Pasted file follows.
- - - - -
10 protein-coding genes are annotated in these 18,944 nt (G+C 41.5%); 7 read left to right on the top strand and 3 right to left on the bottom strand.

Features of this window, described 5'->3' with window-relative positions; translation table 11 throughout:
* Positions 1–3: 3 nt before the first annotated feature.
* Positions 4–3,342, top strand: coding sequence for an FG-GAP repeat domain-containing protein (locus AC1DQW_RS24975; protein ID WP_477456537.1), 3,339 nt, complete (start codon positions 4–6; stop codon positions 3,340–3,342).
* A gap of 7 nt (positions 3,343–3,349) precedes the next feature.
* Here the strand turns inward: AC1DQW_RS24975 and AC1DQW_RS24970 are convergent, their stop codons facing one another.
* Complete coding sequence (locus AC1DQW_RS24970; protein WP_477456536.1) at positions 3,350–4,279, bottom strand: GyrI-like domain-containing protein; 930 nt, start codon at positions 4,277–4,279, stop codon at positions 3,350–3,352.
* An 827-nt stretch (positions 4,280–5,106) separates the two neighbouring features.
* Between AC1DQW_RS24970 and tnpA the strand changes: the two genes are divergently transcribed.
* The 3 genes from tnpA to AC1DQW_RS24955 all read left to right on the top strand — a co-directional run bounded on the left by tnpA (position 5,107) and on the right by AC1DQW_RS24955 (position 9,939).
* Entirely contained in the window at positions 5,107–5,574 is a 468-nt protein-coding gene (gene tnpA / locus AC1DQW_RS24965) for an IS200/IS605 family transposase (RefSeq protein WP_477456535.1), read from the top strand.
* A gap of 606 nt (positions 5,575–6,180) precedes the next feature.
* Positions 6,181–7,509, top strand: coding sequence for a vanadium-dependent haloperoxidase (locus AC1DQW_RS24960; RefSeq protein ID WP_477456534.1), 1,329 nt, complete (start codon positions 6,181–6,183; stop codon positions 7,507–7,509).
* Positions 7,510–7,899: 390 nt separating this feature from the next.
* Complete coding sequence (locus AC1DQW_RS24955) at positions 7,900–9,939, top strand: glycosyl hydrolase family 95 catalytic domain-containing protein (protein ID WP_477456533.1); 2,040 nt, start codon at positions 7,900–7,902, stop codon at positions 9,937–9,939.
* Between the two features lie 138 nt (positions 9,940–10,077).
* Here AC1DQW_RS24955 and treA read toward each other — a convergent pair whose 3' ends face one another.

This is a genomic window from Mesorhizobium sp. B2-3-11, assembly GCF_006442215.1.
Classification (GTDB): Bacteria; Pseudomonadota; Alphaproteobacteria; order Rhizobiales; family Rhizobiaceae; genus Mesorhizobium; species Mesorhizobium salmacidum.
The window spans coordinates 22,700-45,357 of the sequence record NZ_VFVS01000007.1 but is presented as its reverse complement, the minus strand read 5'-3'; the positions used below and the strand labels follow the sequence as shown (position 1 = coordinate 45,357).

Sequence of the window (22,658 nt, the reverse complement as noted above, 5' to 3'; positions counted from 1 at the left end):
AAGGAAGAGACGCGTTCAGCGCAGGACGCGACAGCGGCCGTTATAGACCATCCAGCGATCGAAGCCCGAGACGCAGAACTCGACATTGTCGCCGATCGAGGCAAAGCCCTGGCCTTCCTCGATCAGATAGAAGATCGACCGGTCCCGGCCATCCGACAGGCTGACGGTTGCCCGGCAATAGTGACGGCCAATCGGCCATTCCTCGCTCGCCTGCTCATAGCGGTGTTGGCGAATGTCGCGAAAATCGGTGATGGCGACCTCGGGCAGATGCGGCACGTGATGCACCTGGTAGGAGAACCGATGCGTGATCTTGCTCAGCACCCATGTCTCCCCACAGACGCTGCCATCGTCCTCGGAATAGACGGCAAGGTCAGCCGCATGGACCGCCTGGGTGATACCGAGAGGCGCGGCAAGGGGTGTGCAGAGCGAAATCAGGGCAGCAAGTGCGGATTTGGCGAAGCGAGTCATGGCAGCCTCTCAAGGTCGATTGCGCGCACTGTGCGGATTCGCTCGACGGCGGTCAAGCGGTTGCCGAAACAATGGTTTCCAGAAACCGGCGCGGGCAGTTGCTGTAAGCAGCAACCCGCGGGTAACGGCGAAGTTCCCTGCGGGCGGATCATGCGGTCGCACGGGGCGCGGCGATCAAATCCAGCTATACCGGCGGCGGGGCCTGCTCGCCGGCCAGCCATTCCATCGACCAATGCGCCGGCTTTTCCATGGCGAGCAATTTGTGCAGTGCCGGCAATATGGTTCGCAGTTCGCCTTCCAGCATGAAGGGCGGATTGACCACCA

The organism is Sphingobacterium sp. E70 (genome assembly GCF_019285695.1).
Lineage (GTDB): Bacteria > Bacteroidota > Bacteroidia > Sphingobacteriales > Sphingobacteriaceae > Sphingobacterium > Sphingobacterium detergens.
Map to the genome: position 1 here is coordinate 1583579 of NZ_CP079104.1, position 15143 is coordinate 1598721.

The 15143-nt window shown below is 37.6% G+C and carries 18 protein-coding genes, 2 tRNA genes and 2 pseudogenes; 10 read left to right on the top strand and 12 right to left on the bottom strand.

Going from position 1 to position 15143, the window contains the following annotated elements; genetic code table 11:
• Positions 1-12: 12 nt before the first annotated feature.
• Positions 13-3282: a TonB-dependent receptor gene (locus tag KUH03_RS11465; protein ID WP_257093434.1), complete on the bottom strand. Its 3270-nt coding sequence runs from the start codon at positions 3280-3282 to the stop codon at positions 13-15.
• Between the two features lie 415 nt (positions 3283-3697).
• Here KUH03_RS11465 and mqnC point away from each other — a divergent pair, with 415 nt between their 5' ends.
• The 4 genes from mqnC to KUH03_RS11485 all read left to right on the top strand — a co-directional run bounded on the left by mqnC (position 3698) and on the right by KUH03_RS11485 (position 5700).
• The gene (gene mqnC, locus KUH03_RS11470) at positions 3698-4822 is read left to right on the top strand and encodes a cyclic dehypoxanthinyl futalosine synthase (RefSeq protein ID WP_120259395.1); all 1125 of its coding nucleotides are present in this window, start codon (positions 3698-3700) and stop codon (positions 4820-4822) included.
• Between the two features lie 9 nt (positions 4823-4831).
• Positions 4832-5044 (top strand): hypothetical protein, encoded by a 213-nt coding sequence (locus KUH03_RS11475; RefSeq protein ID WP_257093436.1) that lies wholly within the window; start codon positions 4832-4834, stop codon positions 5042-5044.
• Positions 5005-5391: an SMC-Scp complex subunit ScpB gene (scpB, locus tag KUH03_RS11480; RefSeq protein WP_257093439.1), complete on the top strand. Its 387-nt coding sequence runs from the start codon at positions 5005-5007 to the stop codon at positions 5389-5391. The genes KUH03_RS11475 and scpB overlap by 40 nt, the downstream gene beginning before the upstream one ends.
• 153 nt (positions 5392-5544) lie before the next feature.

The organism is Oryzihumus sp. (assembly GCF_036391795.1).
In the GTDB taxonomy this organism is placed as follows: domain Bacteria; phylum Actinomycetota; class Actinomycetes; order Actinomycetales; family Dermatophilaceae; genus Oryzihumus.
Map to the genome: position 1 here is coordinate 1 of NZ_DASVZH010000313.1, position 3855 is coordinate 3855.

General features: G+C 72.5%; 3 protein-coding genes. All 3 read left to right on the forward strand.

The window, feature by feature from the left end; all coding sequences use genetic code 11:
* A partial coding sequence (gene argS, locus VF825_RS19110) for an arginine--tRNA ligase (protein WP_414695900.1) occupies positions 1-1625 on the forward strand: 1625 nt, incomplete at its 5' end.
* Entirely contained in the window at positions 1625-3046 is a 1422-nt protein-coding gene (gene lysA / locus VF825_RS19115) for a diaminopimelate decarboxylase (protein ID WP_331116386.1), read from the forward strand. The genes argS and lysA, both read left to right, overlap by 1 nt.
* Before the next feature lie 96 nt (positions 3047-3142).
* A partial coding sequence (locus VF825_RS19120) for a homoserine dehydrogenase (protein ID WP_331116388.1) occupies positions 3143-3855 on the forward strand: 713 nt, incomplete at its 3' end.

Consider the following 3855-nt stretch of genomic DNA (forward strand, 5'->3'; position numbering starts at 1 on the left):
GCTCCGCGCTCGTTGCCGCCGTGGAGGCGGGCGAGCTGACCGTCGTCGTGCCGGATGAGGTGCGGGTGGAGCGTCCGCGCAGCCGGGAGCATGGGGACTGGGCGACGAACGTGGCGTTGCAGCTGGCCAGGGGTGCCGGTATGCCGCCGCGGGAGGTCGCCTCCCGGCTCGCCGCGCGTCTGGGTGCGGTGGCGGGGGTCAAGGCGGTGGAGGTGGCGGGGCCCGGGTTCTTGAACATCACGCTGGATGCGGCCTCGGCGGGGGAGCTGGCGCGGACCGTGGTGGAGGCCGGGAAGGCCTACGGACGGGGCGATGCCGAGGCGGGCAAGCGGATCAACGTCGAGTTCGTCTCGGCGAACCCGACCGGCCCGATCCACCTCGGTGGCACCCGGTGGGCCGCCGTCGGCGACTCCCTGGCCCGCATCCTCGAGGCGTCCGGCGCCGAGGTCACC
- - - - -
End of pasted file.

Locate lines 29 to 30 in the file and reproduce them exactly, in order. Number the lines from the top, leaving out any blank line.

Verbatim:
• Positions 13-3282: a TonB-dependent receptor gene (locus tag KUH03_RS11465; protein ID WP_257093434.1), complete on the bottom strand. Its 3270-nt coding sequence runs from the start codon at positions 3280-3282 to the stop codon at positions 13-15.
• Between the two features lie 415 nt (positions 3283-3697).